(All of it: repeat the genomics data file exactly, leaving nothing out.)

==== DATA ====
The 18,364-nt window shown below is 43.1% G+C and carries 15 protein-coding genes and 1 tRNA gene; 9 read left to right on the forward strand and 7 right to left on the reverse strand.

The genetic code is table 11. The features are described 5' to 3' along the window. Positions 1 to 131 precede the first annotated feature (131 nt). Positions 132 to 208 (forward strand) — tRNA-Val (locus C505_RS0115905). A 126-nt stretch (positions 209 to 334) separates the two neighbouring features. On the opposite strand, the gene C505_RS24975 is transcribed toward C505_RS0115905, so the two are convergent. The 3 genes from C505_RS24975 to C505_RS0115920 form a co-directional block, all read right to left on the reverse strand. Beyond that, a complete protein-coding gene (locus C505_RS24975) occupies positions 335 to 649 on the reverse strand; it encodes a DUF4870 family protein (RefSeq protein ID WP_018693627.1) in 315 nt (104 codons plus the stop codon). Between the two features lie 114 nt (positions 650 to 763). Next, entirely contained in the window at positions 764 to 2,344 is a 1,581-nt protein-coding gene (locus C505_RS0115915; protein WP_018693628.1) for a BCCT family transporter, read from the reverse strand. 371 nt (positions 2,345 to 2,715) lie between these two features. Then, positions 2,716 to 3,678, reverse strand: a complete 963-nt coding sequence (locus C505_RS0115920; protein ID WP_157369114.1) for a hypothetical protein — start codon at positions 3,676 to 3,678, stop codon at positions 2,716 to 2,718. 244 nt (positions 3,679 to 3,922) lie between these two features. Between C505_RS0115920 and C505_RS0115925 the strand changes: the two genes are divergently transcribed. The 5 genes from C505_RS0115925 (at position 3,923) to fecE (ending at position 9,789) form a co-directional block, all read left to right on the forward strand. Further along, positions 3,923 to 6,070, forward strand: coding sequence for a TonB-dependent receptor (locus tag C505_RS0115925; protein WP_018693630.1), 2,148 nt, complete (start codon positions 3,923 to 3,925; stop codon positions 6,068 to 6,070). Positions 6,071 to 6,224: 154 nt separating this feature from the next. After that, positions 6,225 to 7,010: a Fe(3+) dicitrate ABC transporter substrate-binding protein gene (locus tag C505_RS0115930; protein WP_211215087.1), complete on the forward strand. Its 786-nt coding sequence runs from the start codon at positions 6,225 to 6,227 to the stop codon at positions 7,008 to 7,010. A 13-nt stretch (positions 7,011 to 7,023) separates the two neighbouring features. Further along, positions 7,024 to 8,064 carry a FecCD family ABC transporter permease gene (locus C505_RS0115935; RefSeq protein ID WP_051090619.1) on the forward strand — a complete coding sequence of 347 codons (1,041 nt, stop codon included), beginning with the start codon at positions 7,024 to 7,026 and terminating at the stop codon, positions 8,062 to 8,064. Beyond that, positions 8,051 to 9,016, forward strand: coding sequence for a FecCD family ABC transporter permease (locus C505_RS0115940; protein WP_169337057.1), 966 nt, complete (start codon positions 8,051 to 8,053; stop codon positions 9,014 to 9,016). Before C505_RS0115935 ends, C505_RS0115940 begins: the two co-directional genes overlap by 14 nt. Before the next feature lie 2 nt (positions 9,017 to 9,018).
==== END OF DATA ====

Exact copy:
The 18,364-nt window shown below is 43.1% G+C and carries 15 protein-coding genes and 1 tRNA gene; 9 read left to right on the forward strand and 7 right to left on the reverse strand.

The genetic code is table 11. The features are described 5' to 3' along the window. Positions 1 to 131 precede the first annotated feature (131 nt). Positions 132 to 208 (forward strand) — tRNA-Val (locus C505_RS0115905). A 126-nt stretch (positions 209 to 334) separates the two neighbouring features. On the opposite strand, the gene C505_RS24975 is transcribed toward C505_RS0115905, so the two are convergent. The 3 genes from C505_RS24975 to C505_RS0115920 form a co-directional block, all read right to left on the reverse strand. Beyond that, a complete protein-coding gene (locus C505_RS24975) occupies positions 335 to 649 on the reverse strand; it encodes a DUF4870 family protein (RefSeq protein ID WP_018693627.1) in 315 nt (104 codons plus the stop codon). Between the two features lie 114 nt (positions 650 to 763). Next, entirely contained in the window at positions 764 to 2,344 is a 1,581-nt protein-coding gene (locus C505_RS0115915; protein WP_018693628.1) for a BCCT family transporter, read from the reverse strand. 371 nt (positions 2,345 to 2,715) lie between these two features. Then, positions 2,716 to 3,678, reverse strand: a complete 963-nt coding sequence (locus C505_RS0115920; protein ID WP_157369114.1) for a hypothetical protein — start codon at positions 3,676 to 3,678, stop codon at positions 2,716 to 2,718. 244 nt (positions 3,679 to 3,922) lie between these two features. Between C505_RS0115920 and C505_RS0115925 the strand changes: the two genes are divergently transcribed. The 5 genes from C505_RS0115925 (at position 3,923) to fecE (ending at position 9,789) form a co-directional block, all read left to right on the forward strand. Further along, positions 3,923 to 6,070, forward strand: coding sequence for a TonB-dependent receptor (locus tag C505_RS0115925; protein WP_018693630.1), 2,148 nt, complete (start codon positions 3,923 to 3,925; stop codon positions 6,068 to 6,070). Positions 6,071 to 6,224: 154 nt separating this feature from the next. After that, positions 6,225 to 7,010: a Fe(3+) dicitrate ABC transporter substrate-binding protein gene (locus tag C505_RS0115930; protein WP_211215087.1), complete on the forward strand. Its 786-nt coding sequence runs from the start codon at positions 6,225 to 6,227 to the stop codon at positions 7,008 to 7,010. A 13-nt stretch (positions 7,011 to 7,023) separates the two neighbouring features. Further along, positions 7,024 to 8,064 carry a FecCD family ABC transporter permease gene (locus C505_RS0115935; RefSeq protein ID WP_051090619.1) on the forward strand — a complete coding sequence of 347 codons (1,041 nt, stop codon included), beginning with the start codon at positions 7,024 to 7,026 and terminating at the stop codon, positions 8,062 to 8,064. Beyond that, positions 8,051 to 9,016, forward strand: coding sequence for a FecCD family ABC transporter permease (locus C505_RS0115940; protein WP_169337057.1), 966 nt, complete (start codon positions 8,051 to 8,053; stop codon positions 9,014 to 9,016). Before C505_RS0115935 ends, C505_RS0115940 begins: the two co-directional genes overlap by 14 nt. Before the next feature lie 2 nt (positions 9,017 to 9,018).